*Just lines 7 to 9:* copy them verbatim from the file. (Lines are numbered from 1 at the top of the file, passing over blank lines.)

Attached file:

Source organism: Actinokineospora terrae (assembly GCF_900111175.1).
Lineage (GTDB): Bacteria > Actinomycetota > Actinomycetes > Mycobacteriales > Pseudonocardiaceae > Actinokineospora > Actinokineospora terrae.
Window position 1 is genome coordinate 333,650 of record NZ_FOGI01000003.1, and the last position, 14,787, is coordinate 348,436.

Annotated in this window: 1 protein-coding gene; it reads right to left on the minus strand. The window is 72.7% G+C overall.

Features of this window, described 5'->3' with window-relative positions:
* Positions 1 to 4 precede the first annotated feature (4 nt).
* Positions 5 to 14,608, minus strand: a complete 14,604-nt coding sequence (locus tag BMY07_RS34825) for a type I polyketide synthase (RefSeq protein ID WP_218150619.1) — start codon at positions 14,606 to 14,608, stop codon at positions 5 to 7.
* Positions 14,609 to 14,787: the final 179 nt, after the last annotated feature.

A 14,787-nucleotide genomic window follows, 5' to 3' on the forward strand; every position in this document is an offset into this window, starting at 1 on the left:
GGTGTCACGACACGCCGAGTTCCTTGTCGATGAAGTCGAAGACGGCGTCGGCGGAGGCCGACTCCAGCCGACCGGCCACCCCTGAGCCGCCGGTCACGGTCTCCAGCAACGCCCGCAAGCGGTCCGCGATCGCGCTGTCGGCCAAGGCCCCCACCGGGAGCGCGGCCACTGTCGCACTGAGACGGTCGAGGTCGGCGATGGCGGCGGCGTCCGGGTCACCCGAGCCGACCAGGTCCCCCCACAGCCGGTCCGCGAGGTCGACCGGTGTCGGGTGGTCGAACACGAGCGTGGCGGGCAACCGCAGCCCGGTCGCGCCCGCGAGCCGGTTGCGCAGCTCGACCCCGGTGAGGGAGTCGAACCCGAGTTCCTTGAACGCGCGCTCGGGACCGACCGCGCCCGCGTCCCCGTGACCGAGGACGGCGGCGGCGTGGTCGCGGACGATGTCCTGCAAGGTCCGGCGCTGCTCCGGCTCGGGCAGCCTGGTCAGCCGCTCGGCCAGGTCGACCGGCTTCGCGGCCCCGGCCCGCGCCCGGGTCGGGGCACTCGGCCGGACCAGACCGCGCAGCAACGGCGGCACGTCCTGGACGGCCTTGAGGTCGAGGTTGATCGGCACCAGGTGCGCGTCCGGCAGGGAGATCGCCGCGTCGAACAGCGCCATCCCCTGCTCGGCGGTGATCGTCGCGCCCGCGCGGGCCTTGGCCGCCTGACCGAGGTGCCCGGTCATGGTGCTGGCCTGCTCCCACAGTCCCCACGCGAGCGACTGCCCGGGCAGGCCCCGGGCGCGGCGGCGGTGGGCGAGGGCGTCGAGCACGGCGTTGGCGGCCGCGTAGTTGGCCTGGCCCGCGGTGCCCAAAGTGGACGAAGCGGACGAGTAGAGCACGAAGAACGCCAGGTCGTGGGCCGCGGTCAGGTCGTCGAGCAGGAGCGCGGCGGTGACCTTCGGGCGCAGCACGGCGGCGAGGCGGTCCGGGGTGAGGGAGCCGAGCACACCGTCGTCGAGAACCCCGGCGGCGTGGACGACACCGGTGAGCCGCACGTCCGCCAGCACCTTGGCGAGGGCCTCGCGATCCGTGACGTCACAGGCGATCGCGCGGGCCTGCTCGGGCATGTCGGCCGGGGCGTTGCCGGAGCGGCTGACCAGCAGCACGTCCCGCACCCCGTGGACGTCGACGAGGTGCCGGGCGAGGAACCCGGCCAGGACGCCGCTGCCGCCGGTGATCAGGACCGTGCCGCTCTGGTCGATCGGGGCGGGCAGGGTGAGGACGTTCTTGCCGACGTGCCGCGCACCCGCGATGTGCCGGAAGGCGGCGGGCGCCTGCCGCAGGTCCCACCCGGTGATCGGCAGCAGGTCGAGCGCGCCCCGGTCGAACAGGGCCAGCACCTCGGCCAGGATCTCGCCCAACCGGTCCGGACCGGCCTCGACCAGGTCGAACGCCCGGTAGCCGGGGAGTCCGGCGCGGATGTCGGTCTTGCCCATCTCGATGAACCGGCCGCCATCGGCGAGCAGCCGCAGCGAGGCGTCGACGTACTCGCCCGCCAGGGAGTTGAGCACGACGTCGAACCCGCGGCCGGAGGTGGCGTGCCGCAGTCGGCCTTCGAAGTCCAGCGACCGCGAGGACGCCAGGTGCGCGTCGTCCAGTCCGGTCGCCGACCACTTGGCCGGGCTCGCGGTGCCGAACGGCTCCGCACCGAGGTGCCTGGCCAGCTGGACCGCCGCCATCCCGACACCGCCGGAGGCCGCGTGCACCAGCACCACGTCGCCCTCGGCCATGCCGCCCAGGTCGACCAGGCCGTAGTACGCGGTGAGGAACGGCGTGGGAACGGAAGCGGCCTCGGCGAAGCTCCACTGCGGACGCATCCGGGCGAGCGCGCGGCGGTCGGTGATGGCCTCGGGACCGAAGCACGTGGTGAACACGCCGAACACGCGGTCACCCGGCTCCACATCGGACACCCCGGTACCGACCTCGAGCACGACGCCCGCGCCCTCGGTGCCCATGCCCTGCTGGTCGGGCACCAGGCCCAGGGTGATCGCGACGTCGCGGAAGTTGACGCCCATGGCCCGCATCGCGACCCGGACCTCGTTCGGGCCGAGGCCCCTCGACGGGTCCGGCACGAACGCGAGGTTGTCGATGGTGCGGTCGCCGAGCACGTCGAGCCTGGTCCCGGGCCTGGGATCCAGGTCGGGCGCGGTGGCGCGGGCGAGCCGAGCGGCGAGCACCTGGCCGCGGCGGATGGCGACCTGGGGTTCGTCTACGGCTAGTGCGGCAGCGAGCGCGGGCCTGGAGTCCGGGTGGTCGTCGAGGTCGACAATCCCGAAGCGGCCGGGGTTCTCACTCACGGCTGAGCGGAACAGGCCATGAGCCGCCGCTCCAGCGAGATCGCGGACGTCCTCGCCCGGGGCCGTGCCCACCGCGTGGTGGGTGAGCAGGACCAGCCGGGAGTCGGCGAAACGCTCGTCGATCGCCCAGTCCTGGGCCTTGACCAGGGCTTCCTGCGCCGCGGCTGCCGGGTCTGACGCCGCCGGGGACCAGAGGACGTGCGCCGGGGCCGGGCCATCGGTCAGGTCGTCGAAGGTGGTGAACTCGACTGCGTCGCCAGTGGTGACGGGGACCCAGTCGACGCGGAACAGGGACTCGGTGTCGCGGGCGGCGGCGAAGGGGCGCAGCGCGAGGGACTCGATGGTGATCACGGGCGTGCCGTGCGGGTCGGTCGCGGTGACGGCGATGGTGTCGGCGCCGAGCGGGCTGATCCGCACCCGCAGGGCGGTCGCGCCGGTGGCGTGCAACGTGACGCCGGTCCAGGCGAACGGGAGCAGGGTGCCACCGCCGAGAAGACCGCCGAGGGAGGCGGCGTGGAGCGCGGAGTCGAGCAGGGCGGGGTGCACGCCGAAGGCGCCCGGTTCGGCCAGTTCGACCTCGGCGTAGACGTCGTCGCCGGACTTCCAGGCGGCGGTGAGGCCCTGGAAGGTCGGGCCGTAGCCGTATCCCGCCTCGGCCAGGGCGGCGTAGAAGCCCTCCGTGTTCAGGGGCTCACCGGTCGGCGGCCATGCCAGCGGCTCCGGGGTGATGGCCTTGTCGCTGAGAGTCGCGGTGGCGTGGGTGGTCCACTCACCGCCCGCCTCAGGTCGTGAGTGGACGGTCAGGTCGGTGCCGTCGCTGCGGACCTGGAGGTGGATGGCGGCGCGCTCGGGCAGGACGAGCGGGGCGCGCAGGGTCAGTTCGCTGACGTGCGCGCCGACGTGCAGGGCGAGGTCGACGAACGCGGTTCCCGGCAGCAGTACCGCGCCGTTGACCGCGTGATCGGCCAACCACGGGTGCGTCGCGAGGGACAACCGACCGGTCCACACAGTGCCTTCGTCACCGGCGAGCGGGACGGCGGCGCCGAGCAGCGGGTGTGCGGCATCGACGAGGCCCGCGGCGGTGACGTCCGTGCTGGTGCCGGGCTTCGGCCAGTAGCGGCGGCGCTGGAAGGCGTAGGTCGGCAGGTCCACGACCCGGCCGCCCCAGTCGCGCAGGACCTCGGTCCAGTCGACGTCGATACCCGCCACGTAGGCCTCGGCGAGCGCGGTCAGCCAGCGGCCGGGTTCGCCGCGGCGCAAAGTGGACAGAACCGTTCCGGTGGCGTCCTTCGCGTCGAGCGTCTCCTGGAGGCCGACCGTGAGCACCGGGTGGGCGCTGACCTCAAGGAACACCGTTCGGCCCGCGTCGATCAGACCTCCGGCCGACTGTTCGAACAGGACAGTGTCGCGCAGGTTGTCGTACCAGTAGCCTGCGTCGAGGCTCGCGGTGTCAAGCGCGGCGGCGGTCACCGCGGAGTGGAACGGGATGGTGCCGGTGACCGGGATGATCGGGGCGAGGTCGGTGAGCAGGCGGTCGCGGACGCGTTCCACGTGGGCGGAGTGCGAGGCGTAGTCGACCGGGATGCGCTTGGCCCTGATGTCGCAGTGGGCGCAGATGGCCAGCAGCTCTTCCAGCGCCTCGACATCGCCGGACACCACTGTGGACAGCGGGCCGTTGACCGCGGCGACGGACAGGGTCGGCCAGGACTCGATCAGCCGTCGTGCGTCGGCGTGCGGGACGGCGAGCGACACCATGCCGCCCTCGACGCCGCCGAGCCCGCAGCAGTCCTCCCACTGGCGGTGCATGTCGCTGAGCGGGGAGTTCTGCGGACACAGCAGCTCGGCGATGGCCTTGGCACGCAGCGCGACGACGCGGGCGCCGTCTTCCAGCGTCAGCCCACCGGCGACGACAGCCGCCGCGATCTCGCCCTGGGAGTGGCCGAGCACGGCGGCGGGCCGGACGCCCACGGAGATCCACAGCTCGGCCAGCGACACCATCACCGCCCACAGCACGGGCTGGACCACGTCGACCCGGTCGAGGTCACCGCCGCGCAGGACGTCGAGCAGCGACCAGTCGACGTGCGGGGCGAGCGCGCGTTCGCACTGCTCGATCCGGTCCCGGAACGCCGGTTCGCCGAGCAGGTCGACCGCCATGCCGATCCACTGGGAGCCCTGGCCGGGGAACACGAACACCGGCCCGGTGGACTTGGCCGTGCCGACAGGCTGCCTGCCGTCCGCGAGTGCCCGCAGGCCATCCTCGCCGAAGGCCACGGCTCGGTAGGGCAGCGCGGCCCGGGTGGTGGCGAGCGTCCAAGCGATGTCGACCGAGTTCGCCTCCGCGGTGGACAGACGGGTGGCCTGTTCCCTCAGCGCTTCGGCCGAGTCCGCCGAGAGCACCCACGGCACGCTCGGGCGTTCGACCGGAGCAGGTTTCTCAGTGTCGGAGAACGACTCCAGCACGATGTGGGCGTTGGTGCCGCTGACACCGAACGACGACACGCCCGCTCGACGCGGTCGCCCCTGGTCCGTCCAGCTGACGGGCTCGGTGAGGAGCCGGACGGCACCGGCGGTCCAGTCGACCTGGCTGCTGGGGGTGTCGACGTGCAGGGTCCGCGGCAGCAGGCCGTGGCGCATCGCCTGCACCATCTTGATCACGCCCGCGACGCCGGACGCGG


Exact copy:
* Positions 5 to 14,608, minus strand: a complete 14,604-nt coding sequence (locus tag BMY07_RS34825) for a type I polyketide synthase (RefSeq protein ID WP_218150619.1) — start codon at positions 14,606 to 14,608, stop codon at positions 5 to 7.
* Positions 14,609 to 14,787: the final 179 nt, after the last annotated feature.

A 14,787-nucleotide genomic window follows, 5' to 3' on the forward strand; every position in this document is an offset into this window, starting at 1 on the left: